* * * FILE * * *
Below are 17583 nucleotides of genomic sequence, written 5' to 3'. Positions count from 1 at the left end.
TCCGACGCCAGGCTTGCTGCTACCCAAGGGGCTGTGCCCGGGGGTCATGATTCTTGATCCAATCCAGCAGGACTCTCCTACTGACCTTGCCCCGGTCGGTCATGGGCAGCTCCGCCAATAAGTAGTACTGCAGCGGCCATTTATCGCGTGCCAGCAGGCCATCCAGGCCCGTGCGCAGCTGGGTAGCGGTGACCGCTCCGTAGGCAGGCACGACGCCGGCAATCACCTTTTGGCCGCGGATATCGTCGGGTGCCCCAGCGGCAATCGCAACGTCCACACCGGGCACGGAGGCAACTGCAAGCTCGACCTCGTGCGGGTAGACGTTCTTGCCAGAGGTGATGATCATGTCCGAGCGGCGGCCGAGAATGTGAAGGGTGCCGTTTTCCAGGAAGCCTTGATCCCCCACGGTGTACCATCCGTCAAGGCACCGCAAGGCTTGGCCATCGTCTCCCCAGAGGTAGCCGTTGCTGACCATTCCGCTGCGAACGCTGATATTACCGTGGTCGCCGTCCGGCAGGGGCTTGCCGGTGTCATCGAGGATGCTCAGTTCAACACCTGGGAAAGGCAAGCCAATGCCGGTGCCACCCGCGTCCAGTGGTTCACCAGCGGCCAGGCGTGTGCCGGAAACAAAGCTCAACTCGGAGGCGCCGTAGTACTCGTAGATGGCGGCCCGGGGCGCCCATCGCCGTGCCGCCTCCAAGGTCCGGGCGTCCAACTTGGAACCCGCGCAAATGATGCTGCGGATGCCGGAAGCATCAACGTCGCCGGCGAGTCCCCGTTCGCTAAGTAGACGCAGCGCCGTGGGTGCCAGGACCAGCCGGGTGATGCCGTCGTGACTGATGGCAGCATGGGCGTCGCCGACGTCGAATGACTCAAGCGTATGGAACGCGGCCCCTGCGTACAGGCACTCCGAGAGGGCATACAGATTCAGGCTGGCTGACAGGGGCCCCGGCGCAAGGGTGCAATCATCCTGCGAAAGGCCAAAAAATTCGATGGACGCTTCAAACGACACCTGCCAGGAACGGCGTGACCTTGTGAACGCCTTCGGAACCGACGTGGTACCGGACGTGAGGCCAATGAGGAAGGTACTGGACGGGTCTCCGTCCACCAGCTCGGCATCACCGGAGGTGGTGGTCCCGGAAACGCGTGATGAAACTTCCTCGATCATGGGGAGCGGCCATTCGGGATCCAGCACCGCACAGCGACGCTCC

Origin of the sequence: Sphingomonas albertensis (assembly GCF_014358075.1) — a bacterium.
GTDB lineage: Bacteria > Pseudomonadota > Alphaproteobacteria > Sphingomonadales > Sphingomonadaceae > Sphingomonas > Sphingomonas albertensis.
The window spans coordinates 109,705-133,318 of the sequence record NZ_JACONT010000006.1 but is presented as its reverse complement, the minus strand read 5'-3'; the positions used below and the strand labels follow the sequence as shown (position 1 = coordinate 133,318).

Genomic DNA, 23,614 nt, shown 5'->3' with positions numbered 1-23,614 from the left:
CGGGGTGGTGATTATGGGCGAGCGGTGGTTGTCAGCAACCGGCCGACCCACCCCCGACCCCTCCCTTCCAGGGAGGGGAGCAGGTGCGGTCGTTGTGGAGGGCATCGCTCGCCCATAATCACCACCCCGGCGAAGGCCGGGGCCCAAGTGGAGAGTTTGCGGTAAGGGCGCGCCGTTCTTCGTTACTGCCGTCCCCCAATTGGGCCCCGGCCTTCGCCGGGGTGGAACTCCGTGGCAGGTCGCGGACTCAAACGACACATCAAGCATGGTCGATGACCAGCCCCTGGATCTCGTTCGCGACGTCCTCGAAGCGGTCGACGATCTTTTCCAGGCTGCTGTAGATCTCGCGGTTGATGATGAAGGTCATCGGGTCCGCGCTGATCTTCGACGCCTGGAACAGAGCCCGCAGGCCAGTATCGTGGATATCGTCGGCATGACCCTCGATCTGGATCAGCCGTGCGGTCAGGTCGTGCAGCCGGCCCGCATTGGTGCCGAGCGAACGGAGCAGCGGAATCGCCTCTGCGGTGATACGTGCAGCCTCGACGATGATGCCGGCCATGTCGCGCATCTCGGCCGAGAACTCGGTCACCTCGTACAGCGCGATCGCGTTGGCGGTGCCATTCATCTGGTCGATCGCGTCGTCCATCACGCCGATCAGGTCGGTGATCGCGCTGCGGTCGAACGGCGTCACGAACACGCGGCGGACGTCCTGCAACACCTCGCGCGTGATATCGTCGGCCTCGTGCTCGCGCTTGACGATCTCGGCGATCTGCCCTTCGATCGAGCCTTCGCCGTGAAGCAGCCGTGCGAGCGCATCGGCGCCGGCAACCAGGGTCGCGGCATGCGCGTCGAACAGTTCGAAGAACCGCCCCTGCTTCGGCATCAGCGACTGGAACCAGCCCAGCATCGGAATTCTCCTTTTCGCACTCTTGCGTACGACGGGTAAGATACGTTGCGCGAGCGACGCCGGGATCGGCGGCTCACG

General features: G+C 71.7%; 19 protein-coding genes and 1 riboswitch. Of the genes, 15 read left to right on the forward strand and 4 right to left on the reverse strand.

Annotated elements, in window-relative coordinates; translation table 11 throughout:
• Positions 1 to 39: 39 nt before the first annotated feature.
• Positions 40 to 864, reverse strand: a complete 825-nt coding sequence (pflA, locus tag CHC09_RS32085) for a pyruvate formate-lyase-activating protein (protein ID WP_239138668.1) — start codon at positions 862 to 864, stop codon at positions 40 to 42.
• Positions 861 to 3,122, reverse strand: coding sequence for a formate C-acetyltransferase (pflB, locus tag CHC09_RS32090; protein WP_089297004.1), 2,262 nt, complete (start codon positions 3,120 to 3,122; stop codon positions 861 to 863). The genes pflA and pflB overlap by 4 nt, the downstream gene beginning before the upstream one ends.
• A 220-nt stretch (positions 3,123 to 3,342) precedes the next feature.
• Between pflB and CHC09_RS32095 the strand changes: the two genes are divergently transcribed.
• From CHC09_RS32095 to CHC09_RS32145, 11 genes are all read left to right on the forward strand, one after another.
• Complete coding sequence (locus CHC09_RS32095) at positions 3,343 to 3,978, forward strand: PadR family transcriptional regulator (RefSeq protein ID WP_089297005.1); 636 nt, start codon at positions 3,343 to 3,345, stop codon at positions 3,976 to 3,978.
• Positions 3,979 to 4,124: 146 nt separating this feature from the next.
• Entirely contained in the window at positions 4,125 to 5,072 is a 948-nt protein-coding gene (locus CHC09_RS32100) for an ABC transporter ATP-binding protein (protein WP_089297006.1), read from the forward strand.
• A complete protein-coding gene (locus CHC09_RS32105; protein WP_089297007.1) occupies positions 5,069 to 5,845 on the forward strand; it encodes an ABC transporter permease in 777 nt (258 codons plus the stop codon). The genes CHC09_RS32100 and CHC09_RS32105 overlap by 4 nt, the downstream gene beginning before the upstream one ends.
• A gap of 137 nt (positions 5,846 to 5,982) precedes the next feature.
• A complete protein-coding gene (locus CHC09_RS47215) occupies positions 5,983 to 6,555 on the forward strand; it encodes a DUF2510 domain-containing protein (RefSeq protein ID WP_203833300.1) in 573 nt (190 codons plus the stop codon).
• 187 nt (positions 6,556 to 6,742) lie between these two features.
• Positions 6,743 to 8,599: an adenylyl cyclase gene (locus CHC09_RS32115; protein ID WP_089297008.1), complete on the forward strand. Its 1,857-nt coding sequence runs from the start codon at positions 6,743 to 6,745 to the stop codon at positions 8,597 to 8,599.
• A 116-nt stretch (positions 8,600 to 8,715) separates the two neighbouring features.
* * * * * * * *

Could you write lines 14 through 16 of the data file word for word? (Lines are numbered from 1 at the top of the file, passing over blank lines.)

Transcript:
• Between pflB and CHC09_RS32095 the strand changes: the two genes are divergently transcribed.
• From CHC09_RS32095 to CHC09_RS32145, 11 genes are all read left to right on the forward strand, one after another.
• Complete coding sequence (locus CHC09_RS32095) at positions 3,343 to 3,978, forward strand: PadR family transcriptional regulator (RefSeq protein ID WP_089297005.1); 636 nt, start codon at positions 3,343 to 3,345, stop codon at positions 3,976 to 3,978.